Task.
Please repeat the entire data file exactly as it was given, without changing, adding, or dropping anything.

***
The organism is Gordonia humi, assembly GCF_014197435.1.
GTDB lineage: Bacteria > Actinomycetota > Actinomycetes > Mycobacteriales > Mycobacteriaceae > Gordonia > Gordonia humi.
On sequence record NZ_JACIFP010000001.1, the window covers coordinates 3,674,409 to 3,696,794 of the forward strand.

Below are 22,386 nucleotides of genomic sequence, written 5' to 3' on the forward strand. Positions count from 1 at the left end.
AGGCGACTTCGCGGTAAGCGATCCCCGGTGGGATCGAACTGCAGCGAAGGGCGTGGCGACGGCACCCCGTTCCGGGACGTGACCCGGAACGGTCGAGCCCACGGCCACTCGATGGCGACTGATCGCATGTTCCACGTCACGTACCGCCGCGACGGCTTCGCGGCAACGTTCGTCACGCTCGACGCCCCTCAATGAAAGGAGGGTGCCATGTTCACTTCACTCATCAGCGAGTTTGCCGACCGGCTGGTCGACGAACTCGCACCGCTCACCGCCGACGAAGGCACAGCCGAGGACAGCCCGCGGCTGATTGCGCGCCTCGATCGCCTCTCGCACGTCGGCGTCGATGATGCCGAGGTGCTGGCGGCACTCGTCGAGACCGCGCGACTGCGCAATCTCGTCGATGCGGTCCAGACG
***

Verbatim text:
The organism is Gordonia humi, assembly GCF_014197435.1.
GTDB lineage: Bacteria > Actinomycetota > Actinomycetes > Mycobacteriales > Mycobacteriaceae > Gordonia > Gordonia humi.
On sequence record NZ_JACIFP010000001.1, the window covers coordinates 3,674,409 to 3,696,794 of the forward strand.

Below are 22,386 nucleotides of genomic sequence, written 5' to 3' on the forward strand. Positions count from 1 at the left end.
AGGCGACTTCGCGGTAAGCGATCCCCGGTGGGATCGAACTGCAGCGAAGGGCGTGGCGACGGCACCCCGTTCCGGGACGTGACCCGGAACGGTCGAGCCCACGGCCACTCGATGGCGACTGATCGCATGTTCCACGTCACGTACCGCCGCGACGGCTTCGCGGCAACGTTCGTCACGCTCGACGCCCCTCAATGAAAGGAGGGTGCCATGTTCACTTCACTCATCAGCGAGTTTGCCGACCGGCTGGTCGACGAACTCGCACCGCTCACCGCCGACGAAGGCACAGCCGAGGACAGCCCGCGGCTGATTGCGCGCCTCGATCGCCTCTCGCACGTCGGCGTCGATGATGCCGAGGTGCTGGCGGCACTCGTCGAGACCGCGCGACTGCGCAATCTCGTCGATGCGGTCCAGACG